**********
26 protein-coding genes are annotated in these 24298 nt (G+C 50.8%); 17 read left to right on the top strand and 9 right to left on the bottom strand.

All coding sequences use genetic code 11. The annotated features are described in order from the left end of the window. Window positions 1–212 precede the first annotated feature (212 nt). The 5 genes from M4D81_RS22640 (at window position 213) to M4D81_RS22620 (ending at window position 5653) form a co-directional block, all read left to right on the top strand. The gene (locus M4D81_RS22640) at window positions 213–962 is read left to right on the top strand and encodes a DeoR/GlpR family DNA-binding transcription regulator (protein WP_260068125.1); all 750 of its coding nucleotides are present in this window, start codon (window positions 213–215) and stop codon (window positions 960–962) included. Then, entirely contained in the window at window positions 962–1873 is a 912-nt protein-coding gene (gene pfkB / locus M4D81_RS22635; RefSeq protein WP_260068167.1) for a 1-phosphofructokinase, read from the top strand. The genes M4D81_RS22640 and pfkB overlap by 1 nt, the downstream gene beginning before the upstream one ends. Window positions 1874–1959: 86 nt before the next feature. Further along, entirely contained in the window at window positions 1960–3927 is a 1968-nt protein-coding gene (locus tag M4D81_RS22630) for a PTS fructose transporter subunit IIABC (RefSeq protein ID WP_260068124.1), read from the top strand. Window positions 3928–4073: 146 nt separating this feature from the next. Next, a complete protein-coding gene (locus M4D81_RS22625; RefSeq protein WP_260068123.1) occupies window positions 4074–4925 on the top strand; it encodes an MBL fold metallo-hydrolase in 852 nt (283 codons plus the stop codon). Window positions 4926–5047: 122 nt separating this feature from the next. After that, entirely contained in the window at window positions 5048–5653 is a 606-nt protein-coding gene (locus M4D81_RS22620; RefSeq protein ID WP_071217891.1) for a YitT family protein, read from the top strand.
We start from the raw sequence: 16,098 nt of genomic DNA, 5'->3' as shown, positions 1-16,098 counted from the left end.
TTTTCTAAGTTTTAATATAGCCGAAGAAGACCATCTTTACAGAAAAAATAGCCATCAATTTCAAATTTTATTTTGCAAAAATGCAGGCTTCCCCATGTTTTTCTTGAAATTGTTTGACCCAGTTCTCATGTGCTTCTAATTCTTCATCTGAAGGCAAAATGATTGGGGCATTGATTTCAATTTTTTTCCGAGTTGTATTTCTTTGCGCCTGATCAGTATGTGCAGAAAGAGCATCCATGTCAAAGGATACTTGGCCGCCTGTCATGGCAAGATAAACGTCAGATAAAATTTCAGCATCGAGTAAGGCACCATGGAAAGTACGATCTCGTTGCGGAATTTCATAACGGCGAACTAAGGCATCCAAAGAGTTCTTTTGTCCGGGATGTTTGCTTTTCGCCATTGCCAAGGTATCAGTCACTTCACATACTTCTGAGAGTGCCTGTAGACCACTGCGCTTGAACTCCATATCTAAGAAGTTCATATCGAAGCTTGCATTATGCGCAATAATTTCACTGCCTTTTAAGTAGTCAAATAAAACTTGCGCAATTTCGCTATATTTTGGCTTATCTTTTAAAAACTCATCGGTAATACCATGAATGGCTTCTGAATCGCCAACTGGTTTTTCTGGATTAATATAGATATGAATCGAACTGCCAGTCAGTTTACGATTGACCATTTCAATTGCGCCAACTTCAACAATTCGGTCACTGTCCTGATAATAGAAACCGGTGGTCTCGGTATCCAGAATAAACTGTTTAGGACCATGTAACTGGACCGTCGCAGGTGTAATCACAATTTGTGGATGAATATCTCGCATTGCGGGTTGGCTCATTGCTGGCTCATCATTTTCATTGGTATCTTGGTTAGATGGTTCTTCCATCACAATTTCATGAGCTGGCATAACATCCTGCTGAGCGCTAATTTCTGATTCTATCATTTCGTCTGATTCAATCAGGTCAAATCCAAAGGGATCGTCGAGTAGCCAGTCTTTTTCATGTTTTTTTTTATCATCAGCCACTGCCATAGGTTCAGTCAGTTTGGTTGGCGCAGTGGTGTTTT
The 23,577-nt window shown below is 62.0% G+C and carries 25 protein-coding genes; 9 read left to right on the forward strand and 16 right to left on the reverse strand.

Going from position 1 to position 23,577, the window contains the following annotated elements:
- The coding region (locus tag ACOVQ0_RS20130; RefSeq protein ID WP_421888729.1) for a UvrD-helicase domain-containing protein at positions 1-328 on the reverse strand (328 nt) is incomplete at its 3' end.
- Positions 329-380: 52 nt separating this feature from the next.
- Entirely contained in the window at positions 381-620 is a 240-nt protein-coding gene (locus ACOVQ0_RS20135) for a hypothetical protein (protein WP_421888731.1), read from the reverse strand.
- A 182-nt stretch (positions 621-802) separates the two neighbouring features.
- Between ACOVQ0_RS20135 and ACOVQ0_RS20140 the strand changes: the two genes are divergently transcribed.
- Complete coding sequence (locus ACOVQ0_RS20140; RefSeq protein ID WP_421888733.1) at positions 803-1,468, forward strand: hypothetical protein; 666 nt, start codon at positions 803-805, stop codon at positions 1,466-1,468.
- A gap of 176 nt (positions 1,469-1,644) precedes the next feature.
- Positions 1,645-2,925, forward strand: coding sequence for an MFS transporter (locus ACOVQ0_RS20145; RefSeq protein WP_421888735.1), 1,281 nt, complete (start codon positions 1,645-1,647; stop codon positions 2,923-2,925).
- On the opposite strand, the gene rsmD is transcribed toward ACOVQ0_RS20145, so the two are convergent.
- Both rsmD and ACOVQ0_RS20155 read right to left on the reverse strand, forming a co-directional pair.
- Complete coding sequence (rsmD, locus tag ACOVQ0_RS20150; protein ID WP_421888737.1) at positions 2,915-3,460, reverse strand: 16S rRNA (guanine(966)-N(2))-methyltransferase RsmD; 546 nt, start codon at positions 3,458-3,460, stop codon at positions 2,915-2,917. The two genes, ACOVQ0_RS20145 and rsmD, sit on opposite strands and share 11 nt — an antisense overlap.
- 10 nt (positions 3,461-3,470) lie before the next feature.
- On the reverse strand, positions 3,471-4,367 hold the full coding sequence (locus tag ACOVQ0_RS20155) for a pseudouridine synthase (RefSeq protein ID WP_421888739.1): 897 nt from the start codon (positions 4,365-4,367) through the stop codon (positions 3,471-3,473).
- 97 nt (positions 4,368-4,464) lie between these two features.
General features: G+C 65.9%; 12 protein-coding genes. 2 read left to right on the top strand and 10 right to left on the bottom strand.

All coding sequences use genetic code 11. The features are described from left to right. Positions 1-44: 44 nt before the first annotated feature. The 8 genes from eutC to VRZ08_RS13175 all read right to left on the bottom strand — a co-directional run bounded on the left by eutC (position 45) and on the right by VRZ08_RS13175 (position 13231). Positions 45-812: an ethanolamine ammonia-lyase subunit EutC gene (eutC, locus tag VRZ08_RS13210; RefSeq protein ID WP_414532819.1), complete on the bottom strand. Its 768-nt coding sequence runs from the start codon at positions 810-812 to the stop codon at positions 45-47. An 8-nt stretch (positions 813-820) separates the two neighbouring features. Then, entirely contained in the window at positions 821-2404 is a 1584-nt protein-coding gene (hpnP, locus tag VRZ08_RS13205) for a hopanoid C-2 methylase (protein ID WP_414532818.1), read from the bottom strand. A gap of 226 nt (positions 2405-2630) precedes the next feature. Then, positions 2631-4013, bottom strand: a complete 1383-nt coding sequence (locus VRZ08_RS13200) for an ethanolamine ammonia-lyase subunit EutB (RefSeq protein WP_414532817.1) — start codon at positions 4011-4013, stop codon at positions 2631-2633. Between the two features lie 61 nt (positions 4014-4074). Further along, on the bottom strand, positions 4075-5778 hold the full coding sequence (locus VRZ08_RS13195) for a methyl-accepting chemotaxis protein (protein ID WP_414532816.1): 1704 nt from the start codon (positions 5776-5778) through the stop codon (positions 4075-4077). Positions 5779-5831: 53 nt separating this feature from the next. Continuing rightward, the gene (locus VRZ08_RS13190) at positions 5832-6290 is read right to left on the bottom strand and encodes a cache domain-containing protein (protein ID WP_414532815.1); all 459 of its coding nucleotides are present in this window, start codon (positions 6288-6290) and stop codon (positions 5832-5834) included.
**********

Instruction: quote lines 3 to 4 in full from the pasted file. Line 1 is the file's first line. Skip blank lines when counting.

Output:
We start from the raw sequence: 16,098 nt of genomic DNA, 5'->3' as shown, positions 1-16,098 counted from the left end.
TTTTCTAAGTTTTAATATAGCCGAAGAAGACCATCTTTACAGAAAAAATAGCCATCAATTTCAAATTTTATTTTGCAAAAATGCAGGCTTCCCCATGTTTTTCTTGAAATTGTTTGACCCAGTTCTCATGTGCTTCTAATTCTTCATCTGAAGGCAAAATGATTGGGGCATTGATTTCAATTTTTTTCCGAGTTGTATTTCTTTGCGCCTGATCAGTATGTGCAGAAAGAGCATCCATGTCAAAGGATACTTGGCCGCCTGTCATGGCAAGATAAACGTCAGATAAAATTTCAGCATCGAGTAAGGCACCATGGAAAGTACGATCTCGTTGCGGAATTTCATAACGGCGAACTAAGGCATCCAAAGAGTTCTTTTGTCCGGGATGTTTGCTTTTCGCCATTGCCAAGGTATCAGTCACTTCACATACTTCTGAGAGTGCCTGTAGACCACTGCGCTTGAACTCCATATCTAAGAAGTTCATATCGAAGCTTGCATTATGCGCAATAATTTCACTGCCTTTTAAGTAGTCAAATAAAACTTGCGCAATTTCGCTATATTTTGGCTTATCTTTTAAAAACTCATCGGTAATACCATGAATGGCTTCTGAATCGCCAACTGGTTTTTCTGGATTAATATAGATATGAATCGAACTGCCAGTCAGTTTACGATTGACCATTTCAATTGCGCCAACTTCAACAATTCGGTCACTGTCCTGATAATAGAAACCGGTGGTCTCGGTATCCAGAATAAACTGTTTAGGACCATGTAACTGGACCGTCGCAGGTGTAATCACAATTTGTGGATGAATATCTCGCATTGCGGGTTGGCTCATTGCTGGCTCATCATTTTCATTGGTATCTTGGTTAGATGGTTCTTCCATCACAATTTCATGAGCTGGCATAACATCCTGCTGAGCGCTAATTTCTGATTCTATCATTTCGTCTGATTCAATCAGGTCAAATCCAAAGGGATCGTCGAGTAGCCAGTCTTTTTCATGTTTTTTTTTATCATCAGCCACTGCCATAGGTTCAGTCAGTTTGGTTGGCGCAGTGGTGTTTT